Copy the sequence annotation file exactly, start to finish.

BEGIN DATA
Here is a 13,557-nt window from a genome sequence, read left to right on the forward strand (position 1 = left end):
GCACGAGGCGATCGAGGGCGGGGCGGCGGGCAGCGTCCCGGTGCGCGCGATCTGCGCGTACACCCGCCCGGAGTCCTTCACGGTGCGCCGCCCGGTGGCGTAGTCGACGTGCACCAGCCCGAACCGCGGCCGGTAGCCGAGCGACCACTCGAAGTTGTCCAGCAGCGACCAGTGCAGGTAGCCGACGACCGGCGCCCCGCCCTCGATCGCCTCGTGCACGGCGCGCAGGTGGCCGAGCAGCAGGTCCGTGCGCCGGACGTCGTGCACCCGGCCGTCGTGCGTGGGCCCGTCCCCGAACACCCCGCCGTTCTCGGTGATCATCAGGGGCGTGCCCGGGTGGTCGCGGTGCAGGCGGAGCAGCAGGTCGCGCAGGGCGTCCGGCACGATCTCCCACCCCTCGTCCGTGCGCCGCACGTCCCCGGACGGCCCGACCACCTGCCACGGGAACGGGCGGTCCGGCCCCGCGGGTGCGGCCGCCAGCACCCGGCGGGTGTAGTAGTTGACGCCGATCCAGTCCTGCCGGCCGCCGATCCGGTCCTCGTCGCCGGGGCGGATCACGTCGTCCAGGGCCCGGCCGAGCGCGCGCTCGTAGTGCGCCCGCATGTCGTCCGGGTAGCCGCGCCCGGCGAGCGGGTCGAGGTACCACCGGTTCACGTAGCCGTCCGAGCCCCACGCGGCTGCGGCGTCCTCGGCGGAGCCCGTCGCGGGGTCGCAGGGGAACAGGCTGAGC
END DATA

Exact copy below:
Here is a 13,557-nt window from a genome sequence, read left to right on the forward strand (position 1 = left end):
GCACGAGGCGATCGAGGGCGGGGCGGCGGGCAGCGTCCCGGTGCGCGCGATCTGCGCGTACACCCGCCCGGAGTCCTTCACGGTGCGCCGCCCGGTGGCGTAGTCGACGTGCACCAGCCCGAACCGCGGCCGGTAGCCGAGCGACCACTCGAAGTTGTCCAGCAGCGACCAGTGCAGGTAGCCGACGACCGGCGCCCCGCCCTCGATCGCCTCGTGCACGGCGCGCAGGTGGCCGAGCAGCAGGTCCGTGCGCCGGACGTCGTGCACCCGGCCGTCGTGCGTGGGCCCGTCCCCGAACACCCCGCCGTTCTCGGTGATCATCAGGGGCGTGCCCGGGTGGTCGCGGTGCAGGCGGAGCAGCAGGTCGCGCAGGGCGTCCGGCACGATCTCCCACCCCTCGTCCGTGCGCCGCACGTCCCCGGACGGCCCGACCACCTGCCACGGGAACGGGCGGTCCGGCCCCGCGGGTGCGGCCGCCAGCACCCGGCGGGTGTAGTAGTTGACGCCGATCCAGTCCTGCCGGCCGCCGATCCGGTCCTCGTCGCCGGGGCGGATCACGTCGTCCAGGGCCCGGCCGAGCGCGCGCTCGTAGTGCGCCCGCATGTCGTCCGGGTAGCCGCGCCCGGCGAGCGGGTCGAGGTACCACCGGTTCACGTAGCCGTCCGAGCCCCACGCGGCTGCGGCGTCCTCGGCGGAGCCCGTCGCGGGGTCGCAGGGGAACAGGCTGAGC